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Tidy Towns are filling the gaps left by the Council

March 6th, 2020 5:50 PM

By Jackie Keogh

Cork County Council unveiled two new 32-tonne road tar sprayers for the Council’s road maintenance fleet last year, but some councillors refuse to believe management’s assertion that there is no shortage of roads staff.

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COUNCILLORS in West Cork are refusing to believe administrative assurances that the region is fully staffed.

Cllr Joe Carroll (FF) put the lengthy debate at a recent meeting of the Western Division in context when he said he feared he’d be asked – like some bold boy – to ‘go and stand against the wall’ for daring to raise the issue.

The topic arose when Cllr Danny Collins (Ind) bluntly declared: ‘We need more outdoor staff.’

The Bantry-based councillor had highlighted the fact that some Council employees are being asked to travel from Sheep’s Head to Bandon, or from Bantry to Coachford, to do a day’s work.

‘It’s costing them €60 to €70 a week in diesel to travel to work. People should be taken on in their own area,’ he said.

‘In comparison with the rest of the county,’ Padraig Barrett, the Council’s director of roads and transportation, said, ‘West Cork is more than staffed.’

He surmised that the councillors really meant to refer to ‘resources’ and the financial cost of road maintenance rather than actual manpower. ‘I can guarantee you it is not a staffing issue,’ he said, ‘it’s a resources issue.’

Padraig Barrett reminded the councillors that 30 new employees had been taken on in Cork county in 2019, and 15 more would be added this year.

Cllr Paul Hayes (SF) claimed: ‘None of them came our way,’ while others challenged Mr Barrett’s assurances, and his explanation that the Council has ‘changed how we work.’ Cllr Hayes said: ‘Tidy Towns committees feel that they are picking up the slack, especially after weather events like Storm Dennis.

‘The man on the ground would have had the drains cleared, but now it is Tidy Towns volunteers who are doing those jobs,’ he said.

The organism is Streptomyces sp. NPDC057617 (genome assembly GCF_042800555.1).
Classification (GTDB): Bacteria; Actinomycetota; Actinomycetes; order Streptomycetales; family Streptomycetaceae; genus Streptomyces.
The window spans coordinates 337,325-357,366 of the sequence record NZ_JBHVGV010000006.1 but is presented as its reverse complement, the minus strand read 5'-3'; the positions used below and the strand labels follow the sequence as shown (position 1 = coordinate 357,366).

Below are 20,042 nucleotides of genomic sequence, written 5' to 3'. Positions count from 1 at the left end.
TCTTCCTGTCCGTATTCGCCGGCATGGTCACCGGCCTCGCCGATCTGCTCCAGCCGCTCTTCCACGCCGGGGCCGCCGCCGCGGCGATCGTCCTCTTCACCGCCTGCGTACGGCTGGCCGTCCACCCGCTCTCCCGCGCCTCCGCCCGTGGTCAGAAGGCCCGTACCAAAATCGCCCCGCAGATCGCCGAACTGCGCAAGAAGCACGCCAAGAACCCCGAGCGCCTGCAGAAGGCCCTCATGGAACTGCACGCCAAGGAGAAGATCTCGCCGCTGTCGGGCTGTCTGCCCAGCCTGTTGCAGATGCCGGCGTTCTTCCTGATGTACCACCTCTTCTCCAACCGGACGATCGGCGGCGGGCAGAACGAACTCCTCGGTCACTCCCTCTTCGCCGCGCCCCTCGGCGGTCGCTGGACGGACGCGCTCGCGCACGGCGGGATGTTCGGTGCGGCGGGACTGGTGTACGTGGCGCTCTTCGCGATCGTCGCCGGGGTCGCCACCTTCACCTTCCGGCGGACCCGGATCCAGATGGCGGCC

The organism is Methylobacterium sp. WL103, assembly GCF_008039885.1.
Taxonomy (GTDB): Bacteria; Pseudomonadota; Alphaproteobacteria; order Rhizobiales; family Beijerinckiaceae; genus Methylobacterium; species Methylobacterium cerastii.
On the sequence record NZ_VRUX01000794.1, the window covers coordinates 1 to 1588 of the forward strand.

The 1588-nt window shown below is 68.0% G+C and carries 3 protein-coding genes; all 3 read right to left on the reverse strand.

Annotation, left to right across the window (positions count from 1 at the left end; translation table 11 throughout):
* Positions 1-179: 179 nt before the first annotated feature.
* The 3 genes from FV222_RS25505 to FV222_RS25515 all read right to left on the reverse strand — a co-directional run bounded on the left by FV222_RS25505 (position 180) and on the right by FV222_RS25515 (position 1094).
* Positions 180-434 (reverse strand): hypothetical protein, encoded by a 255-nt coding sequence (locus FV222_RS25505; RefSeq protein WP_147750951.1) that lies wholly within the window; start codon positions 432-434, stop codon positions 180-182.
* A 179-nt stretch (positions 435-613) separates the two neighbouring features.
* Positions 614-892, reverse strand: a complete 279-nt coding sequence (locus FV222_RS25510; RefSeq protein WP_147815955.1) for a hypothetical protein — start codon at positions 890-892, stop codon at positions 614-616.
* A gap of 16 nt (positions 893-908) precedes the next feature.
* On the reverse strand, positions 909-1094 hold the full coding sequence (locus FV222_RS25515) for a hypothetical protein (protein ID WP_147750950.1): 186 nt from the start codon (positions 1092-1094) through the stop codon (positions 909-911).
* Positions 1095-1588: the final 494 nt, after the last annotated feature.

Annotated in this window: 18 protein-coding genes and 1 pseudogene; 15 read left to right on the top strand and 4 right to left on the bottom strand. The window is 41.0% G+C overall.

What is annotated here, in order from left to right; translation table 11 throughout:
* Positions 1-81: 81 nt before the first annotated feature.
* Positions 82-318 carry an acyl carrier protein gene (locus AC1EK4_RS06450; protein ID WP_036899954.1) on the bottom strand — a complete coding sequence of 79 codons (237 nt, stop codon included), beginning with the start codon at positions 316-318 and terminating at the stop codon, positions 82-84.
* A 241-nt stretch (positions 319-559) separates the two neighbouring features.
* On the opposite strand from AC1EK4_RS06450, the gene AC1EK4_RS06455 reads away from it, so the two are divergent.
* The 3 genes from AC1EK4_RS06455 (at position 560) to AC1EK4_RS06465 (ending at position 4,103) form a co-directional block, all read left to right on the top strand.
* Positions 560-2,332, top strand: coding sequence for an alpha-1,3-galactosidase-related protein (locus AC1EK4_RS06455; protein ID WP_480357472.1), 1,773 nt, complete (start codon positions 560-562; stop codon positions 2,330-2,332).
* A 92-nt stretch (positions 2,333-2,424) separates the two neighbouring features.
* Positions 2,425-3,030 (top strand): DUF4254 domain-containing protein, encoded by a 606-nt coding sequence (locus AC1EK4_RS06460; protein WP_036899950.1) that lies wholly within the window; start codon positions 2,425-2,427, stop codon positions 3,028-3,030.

Cllr Gillian Coughlan (FF) asked about the possibility of overtime being paid to existing workers to assist hard-pressed communities, but Mr Barrett said that was not an option. Cllr Declan Hurley (Ind) suggested that Council workers could be deployed on a seasonal basis to assist community with maintenance work around their towns and villages because, at present, he said: ‘They feel like they are being abandoned because the man on the ground is gone.’

Mr Barrett said he was aware that community groups are working harder and doing more but both he and the divisional manager, Clodagh Henehan, said the Council was also doing its part by working with community groups, improving approach roads, and enhancing public realm works.

Cllr Kevin Murphy (FG) said he too is being ‘inundated with calls from people who say the level of Council workers is lower than ever before.’

He said it was their duty, as public representatives, to bring up staffing issues.

Cllr Murphy claimed: ‘Staff numbers are down substantially: before, people felt there was a good workforce that they could call on, but that’s not there now.’

The divisional manager reminded the councillors that ‘staffing is an executive function – and it has to be left to the management structure to decide how the staff are deployed.’

She also made the point: ‘We are coming out of a deep recession’ and suggested that the issue should be raised again at the pre-budget meeting.

 

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